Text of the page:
How can coal mining harm the environment?
Coal mining harms the environment in multiple ways. Like other fossil fuels, the burning of coal releases carbon dioxide into the environment, which is the main cause of climate change. Before this can even happen though, coal must be extracted.
Mining in general greatly alters the environment. For coal to be extracted from the earth, whatever ecosystem is on top of the earth needs to be removed. This could be a forest or other ecosystem. Either way, it must be cleared before mining can begin.
Coal mine in West Virginia, USA:
Surface mining, which includes strip mining and open pit mining, removes the top soil of the earth, but this type of mining usually covers very large areas of land. Vegetation is lost and the soil removed needs to go somewhere else. Sometimes, the removed soil (also called overburden) is dumped elsewhere, which negatively impacts that ecosystem.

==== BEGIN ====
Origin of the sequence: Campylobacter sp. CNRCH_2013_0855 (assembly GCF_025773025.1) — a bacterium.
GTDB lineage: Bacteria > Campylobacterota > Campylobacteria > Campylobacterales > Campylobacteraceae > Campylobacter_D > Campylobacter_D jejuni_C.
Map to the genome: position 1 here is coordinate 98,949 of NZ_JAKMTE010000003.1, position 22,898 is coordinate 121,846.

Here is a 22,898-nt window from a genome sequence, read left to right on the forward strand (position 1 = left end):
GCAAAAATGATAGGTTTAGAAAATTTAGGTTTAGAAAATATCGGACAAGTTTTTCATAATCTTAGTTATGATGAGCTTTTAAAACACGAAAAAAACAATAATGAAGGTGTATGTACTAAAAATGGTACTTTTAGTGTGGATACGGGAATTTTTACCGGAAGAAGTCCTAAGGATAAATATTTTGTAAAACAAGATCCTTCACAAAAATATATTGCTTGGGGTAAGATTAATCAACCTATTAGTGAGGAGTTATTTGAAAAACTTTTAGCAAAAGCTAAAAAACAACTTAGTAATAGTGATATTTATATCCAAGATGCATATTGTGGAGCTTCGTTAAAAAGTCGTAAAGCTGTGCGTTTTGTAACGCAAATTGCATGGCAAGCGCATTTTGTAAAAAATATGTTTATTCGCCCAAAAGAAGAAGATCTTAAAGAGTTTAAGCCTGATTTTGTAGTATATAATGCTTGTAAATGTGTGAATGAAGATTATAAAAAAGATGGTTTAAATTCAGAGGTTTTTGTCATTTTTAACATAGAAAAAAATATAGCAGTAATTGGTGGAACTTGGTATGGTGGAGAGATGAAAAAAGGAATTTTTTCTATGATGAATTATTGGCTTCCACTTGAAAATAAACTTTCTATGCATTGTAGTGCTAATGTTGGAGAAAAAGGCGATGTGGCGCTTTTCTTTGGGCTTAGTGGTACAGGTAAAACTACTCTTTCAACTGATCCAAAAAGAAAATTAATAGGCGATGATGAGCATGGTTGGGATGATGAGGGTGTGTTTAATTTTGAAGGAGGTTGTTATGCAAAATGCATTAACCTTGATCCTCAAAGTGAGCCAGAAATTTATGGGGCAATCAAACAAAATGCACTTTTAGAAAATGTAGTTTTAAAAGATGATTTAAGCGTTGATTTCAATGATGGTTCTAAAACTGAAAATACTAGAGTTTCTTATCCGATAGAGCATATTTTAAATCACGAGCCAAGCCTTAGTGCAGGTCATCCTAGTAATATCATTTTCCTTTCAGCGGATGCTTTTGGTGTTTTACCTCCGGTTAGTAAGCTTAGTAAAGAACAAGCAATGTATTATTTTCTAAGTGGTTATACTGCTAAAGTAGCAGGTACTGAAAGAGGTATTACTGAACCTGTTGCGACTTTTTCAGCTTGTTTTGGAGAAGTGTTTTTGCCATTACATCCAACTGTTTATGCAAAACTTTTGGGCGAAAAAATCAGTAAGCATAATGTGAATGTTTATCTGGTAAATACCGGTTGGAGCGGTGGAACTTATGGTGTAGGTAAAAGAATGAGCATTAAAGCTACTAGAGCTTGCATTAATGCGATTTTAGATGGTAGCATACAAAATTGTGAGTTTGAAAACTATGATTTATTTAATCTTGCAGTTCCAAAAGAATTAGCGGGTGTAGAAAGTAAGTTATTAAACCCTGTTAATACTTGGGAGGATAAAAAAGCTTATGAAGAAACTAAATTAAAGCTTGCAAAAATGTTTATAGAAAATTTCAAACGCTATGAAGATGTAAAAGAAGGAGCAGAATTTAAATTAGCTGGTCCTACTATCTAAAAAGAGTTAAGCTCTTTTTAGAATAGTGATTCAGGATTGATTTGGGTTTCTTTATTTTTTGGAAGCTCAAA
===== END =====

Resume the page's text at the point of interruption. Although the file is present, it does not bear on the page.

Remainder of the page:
Coal may be mined through mountaintop removal, a process during which removes a substantial portion of the top of a mountain in order to extract the coal. This process significantly alters the environment.
Underground coal mining is done when the coal deposit is at a greater depth. If done incorrectly, this type of mining may impact groundwater.
Impurities removed from coal and mining waste need to be stored somewhere, and they are usually stored in reservoirs. Some contaminants may leach into the surrounding soil and groundwater. These reservoirs have been known to break with disastrous consequences.
Rupture of coal ash reservoir in Tennessee, USA:
Acid mine drainage is also a large problem. Mining may expose heavy metals, which dissolve and seep into the groundwater or surface water used by plants, animals, and humans. When it rains and the water falls over the exposed rocks, the runoff may become acidified.
Acid mine drainage: